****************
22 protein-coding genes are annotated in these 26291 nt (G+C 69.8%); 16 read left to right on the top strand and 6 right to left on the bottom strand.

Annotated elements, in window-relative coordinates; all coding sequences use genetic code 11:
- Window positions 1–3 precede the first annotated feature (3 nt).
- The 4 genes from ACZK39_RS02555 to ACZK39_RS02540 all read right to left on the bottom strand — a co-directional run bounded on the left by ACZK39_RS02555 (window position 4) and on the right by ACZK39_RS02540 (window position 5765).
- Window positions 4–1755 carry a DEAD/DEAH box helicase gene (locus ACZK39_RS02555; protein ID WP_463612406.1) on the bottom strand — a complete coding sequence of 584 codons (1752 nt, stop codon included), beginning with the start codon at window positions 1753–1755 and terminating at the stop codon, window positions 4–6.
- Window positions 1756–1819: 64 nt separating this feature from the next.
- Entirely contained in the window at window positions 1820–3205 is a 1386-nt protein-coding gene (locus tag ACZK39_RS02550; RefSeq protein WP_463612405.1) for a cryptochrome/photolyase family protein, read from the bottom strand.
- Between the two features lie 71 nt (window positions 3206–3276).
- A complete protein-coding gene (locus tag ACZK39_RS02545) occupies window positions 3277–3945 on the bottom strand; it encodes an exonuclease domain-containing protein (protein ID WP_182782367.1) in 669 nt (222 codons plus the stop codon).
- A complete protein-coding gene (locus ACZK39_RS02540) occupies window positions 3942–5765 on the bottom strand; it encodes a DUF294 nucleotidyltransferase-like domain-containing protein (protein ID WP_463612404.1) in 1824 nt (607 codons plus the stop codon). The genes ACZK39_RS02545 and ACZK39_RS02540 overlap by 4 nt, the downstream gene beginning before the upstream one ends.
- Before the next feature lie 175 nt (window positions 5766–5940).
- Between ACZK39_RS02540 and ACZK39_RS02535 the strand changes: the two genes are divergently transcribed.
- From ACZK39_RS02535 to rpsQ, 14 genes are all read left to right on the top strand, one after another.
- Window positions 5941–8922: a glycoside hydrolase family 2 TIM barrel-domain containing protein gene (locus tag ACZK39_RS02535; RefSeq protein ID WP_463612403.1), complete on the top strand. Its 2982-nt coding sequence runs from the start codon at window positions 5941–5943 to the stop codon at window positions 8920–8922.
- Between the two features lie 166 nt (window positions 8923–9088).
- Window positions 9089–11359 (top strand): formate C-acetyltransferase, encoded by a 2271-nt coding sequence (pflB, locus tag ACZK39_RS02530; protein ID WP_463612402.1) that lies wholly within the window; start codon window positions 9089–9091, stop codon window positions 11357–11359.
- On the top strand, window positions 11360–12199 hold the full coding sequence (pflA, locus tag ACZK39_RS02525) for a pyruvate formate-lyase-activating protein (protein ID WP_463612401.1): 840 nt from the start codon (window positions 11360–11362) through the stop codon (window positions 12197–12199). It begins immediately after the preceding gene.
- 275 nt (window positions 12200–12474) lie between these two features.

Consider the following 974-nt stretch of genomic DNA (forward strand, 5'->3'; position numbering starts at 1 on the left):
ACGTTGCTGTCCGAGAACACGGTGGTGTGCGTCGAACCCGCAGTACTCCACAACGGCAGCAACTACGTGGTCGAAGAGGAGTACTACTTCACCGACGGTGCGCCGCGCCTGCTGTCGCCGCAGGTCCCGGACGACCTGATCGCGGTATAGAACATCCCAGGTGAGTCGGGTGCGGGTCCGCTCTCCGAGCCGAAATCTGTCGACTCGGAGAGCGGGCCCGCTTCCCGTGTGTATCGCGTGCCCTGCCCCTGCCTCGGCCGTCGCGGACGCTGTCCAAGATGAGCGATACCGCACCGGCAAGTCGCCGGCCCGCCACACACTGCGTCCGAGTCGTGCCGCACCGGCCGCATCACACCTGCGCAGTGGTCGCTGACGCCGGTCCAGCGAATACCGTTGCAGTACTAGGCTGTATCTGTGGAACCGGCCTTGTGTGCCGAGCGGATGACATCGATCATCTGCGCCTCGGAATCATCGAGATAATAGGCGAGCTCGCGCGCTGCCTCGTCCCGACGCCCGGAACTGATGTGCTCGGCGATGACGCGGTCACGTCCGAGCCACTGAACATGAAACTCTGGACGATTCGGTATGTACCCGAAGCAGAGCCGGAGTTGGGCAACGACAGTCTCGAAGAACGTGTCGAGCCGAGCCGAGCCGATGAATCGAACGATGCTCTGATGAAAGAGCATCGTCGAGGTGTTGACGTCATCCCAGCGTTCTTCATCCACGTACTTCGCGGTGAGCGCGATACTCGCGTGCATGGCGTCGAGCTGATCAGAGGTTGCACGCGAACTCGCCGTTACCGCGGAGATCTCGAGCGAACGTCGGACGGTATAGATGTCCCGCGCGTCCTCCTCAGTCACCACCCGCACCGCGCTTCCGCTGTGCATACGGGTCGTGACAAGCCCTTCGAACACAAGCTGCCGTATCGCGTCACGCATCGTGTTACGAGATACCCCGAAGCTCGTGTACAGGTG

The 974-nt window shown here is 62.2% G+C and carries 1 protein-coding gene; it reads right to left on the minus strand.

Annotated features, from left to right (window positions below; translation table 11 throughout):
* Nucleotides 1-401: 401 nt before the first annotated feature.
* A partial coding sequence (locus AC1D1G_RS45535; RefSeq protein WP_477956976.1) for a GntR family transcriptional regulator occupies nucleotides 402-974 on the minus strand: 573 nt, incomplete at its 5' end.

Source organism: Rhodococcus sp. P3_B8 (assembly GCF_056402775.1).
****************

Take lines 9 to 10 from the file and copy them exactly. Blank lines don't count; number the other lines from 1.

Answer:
- A complete protein-coding gene (locus tag ACZK39_RS02545) occupies window positions 3277–3945 on the bottom strand; it encodes an exonuclease domain-containing protein (protein ID WP_182782367.1) in 669 nt (222 codons plus the stop codon).
- A complete protein-coding gene (locus ACZK39_RS02540) occupies window positions 3942–5765 on the bottom strand; it encodes a DUF294 nucleotidyltransferase-like domain-containing protein (protein ID WP_463612404.1) in 1824 nt (607 codons plus the stop codon). The genes ACZK39_RS02545 and ACZK39_RS02540 overlap by 4 nt, the downstream gene beginning before the upstream one ends.